November 30, 2015 / best practices, blade failure, blade life, blade selection, industry news, LIT, material costs, productivity, quality
Anyone working in the metals industry knows that use of aluminum is growing. Even with fluctuating prices, aluminum demand is still much stronger compared to other metals, including steel and copper.
Thanks to rapid growth in the transportation and construction industries, aluminum’s upward trend is expected to continue over the next several years. According to one market report, the worldwide market for aluminum alloys is expected to grow at a compound annual growth rate (CAGR) of 4.8 percent through 2020, with market revenue rising in the U.S. from $91.2 billion in 2013 to $126.5 billon in 2020. Another report states that in the global automotive industry alone, aluminum use is expected to grow at a CAGR of 7.4 percent over 2015-2020.
As key suppliers to the automotive and other aluminum-consuming industries, forges need to ensure their skills and equipment line up with market demand. Like any material, aluminum’s unique properties require manufacturers to be equipped with the right metalworking tools and techniques.
Out of all of the various groups of alloys, aluminum alloys are the most readily forged into precise, intricate shapes. As explained by the Forging Industry Association, this is because aluminum alloys are:
- very ductile at normal forging temperatures
- can be forged in steel dies that are heated to the same temperature as the workpiece
- do not develop scale during heating
- require low forging pressures
- may be forged at high or low strain rates
While these properties certainly make aluminum alloys ideal for forging, they also have different requirements compared to other forged materials. For example, as an archived article from Forging magazine explains, temperature controls and furnace construction for aluminum are different from those used with ferrous materials. Specifically, indirect-fired or electric resistance-type furnaces equipped with internal fans are often preferred for aluminum. In most cases, the article states, this usually means new furnaces for the steel forger contemplating forging aluminum.
Other forging processes such as trimming, heat treatment, and quality inspection also need to take aluminum’s distinctive attributes into consideration, as described here in the Forging article. The same holds true when sawing aluminum. Forges that cut and process metal need to make sure they understand what is needed to cost-effectively and efficiently cut aluminum.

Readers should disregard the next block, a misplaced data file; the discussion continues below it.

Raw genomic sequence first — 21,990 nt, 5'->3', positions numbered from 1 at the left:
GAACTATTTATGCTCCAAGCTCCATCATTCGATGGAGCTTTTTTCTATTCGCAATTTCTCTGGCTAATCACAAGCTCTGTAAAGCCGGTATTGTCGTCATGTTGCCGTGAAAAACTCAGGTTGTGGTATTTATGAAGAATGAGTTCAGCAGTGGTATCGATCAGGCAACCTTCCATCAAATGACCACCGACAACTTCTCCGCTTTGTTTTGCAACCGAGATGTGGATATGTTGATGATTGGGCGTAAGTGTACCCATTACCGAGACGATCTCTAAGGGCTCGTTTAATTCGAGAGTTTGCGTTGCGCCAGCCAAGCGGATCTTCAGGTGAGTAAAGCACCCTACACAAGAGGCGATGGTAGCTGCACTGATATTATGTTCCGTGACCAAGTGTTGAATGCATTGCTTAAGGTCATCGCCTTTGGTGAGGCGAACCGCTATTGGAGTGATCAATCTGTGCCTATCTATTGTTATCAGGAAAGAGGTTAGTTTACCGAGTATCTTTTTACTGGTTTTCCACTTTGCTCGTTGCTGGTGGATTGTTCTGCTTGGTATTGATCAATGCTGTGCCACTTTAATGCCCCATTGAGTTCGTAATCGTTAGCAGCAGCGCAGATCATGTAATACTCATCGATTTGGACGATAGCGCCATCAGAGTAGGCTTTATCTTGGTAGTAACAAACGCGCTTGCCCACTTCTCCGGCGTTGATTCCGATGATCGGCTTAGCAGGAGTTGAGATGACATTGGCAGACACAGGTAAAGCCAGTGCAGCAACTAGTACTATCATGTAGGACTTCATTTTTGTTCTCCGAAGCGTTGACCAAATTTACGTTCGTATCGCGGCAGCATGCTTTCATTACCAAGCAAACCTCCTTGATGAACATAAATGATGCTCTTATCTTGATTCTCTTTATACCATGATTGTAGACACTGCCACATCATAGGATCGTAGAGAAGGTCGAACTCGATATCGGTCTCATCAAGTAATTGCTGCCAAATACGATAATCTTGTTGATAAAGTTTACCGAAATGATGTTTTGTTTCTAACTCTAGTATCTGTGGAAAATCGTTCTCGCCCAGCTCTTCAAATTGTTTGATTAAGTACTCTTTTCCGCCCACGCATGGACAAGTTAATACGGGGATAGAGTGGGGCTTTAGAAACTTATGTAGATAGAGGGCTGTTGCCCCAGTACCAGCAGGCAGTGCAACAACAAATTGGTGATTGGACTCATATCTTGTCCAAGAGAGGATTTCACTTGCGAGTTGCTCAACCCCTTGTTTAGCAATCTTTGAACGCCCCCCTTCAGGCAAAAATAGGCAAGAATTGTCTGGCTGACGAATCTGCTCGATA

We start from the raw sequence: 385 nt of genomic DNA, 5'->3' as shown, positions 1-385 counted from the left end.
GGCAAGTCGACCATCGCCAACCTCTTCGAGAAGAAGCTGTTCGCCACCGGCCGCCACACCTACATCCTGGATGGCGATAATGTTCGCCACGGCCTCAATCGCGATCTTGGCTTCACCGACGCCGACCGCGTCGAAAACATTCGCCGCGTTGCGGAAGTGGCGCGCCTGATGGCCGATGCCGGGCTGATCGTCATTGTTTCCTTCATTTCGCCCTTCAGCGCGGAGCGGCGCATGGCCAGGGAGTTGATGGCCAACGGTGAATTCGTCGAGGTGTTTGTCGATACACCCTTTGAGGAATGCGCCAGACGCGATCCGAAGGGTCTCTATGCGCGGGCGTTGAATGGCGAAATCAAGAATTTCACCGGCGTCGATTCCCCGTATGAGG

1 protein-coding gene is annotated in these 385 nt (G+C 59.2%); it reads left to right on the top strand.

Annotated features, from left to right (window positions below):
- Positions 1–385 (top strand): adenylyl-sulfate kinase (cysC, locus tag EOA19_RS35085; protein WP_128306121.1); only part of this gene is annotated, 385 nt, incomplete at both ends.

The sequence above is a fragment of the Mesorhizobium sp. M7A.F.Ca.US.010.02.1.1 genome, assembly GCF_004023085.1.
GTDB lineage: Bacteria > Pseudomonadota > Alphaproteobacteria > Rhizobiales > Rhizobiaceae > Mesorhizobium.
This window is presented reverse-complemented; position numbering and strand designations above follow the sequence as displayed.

While aluminum is a softer material, it is also abrasive, which can present some machining challenges. According to a recent article published in Canadian Industrial Machinery (CIM) magazine, aluminum’s abrasive property can wreak havoc on a saw blade, accelerating tooth wear and diminishing blade life. This not only increases blade costs and downtime due to constant blade changes, it can also affect cut quality and overall productivity. However, smart blade choices can help overcome this common cutting challenge.
To combat aluminum’s abrasive quality, most manufacturers recommend carbide-tipped band saw blades over bi-metal blades. This is because carbides are harder, tougher, and more durable, Matt Lacroix of LENOX explains in the CIM article. “Carbide tips are slower to wear and better suited to handle the high machining speeds,” Lacroix writes. Other blade factors, such as backing steel and tooth geometry, can also help improve the efficiency of sawing aluminum, he adds.
As the use of aluminum grows, it is more critical than ever for forges to fully understand the material’s unique characteristics and machining requirements. For more information on how to cut aluminum, you can read the full CIM article, “Taking the Hard out of Cutting Soft,” here. The Aluminum Association also provides a brief overview on aluminum forging here.
October 5, 2015 / blade life, Cost Management, industry news, LIT, material costs, operations metrics, ROI, Safety
For years, manufacturers were bombarded with the “green movement.” Everything from conference keynotes and annual reports to football commercials centered on sustainability and the many ways manufacturing leaders were “going green.”
And while the trend has died down in recent years—replaced by buzzwords like “big data” and “connectivity”—the issue is still very relevant. In fact, the U.S. Environmental Protection Agency (EPA) just implemented a new ozone rule that will affect the metals and larger manufacturing community. Under the new regulation, “facilities may be required to install costly pollution control equipment, limit production, or forgo expansion,” according to an article from industry publication Edge.